Because campaign finance laws cap the size of direct donations to candidates and to party campaigns and because the Supreme Court in 2010 blew the lid off outside spending by so-called “independent groups,” which theoretically operate at arms-length from candidates and parties, independent SuperPACs and political non-profits have become the political weapons of choice for wealthy campaign donors.
In 2009, the last year before the Citizens United decision, outside spending by independent groups totaled just $8 million. This year the number exploded to roughly $3 billion, double the amount in 2016. To campaign reform advocates, the most worrisome segment is the skyrocketing flood of mystery money channeled to candidates and campaigns through dark money conduits, which has leaped from $5.2 million in 2008 to $750 million this year.
In order to remain anonymous, donors contribute to political non-profits and limited liability corporations that are allowed legally to hide or disguise their funding sources. These groups then channel their political money to campaign SuperPACs, which are legally required to disclose their funders, but they conceal who actually forked up the campaign cash and simply provide the opaque names of organizations that reveal nothing.
For much of the past decade, Republican and conservative groups have dominated dark money politics. But Democrats and liberal groups reversed that trend in 2018. This year, once again Democrats and the political left provided nearly twice as much dark campaign money as conservatives.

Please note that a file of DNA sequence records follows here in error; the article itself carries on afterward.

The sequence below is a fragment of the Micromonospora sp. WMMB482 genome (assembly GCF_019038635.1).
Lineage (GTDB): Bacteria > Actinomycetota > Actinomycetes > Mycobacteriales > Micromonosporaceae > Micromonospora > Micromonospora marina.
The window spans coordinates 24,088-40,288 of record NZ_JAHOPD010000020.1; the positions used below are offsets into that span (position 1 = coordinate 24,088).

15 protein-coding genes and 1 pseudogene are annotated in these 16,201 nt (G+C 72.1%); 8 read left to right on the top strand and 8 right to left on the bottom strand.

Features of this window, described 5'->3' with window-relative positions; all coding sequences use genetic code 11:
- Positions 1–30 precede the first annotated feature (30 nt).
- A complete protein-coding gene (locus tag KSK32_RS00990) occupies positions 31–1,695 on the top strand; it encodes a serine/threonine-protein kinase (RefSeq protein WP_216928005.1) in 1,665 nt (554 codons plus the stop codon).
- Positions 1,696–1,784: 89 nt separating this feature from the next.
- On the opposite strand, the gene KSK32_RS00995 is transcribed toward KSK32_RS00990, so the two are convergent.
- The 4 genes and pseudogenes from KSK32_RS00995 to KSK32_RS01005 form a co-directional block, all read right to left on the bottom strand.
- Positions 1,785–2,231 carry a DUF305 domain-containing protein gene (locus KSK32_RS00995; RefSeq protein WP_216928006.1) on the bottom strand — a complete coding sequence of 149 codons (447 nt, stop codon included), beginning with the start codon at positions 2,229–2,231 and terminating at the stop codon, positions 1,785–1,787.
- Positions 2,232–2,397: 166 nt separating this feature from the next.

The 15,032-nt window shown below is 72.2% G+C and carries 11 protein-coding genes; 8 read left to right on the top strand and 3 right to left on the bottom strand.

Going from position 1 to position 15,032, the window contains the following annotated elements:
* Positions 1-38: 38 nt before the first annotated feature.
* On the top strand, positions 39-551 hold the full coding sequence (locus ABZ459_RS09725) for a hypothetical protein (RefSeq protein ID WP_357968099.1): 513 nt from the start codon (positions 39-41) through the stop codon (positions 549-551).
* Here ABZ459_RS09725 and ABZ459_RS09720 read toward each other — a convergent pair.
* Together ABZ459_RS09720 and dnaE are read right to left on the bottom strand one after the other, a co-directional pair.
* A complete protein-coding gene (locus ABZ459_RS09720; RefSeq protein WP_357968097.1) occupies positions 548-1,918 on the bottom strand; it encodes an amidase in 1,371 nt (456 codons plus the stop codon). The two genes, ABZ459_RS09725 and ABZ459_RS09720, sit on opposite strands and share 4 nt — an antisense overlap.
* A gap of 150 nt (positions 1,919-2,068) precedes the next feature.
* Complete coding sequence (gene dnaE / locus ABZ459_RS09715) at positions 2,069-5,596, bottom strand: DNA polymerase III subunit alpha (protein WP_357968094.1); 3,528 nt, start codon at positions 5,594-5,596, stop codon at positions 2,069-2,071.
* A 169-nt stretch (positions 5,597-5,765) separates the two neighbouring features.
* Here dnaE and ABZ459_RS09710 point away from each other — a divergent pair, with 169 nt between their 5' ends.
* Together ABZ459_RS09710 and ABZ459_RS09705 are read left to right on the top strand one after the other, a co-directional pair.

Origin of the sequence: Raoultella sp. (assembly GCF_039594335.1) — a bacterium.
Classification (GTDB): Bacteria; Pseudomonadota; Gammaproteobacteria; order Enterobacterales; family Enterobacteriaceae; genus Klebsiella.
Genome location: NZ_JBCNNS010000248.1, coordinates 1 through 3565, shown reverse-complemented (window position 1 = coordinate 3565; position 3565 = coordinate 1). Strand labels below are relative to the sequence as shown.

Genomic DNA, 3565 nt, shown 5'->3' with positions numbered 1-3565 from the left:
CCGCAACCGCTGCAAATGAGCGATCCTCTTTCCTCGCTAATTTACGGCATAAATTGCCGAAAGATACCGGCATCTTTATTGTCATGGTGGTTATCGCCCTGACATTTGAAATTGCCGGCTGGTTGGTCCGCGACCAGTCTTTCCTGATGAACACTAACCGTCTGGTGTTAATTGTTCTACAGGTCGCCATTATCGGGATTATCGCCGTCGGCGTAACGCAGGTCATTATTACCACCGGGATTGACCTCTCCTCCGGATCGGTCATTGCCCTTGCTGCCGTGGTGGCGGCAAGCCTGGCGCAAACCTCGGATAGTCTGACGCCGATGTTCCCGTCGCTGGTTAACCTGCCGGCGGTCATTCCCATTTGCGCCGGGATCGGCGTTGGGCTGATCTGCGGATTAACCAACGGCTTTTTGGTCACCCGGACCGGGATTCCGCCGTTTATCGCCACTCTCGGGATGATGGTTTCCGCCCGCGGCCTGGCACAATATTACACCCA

Both sides have evaded campaign reformers bent on exposing or stopping secret funding of campaigns, much as Teddy Roosevelt did a century ago. Foreshadowing the modern reform movement, the trust-busting Republican President railed against what he saw as the corrupting influence on American democracy of candidates’ and parties’ receiving private, fat-cat donations from Wall Street financiers, railroad barons, and oil tycoons.
In words that echo today, Roosevelt declared: “There is no enemy of free government more dangerous and none so insidious as the corruption of the electorate,” The answer to that corruption, TR asserted, was greater openness and banning corporate money in political campaigns, or as he put it, “the enactment of a law directed against bribery and corruption in federal elections.”
An ideal that seems even more elusive in the shadow of the 2020 campaign.
Hedrick Smith is the former New York Times Washington, DC bureau chief. This article originally appeared on Smith’s own website, Reclaim the American Dream.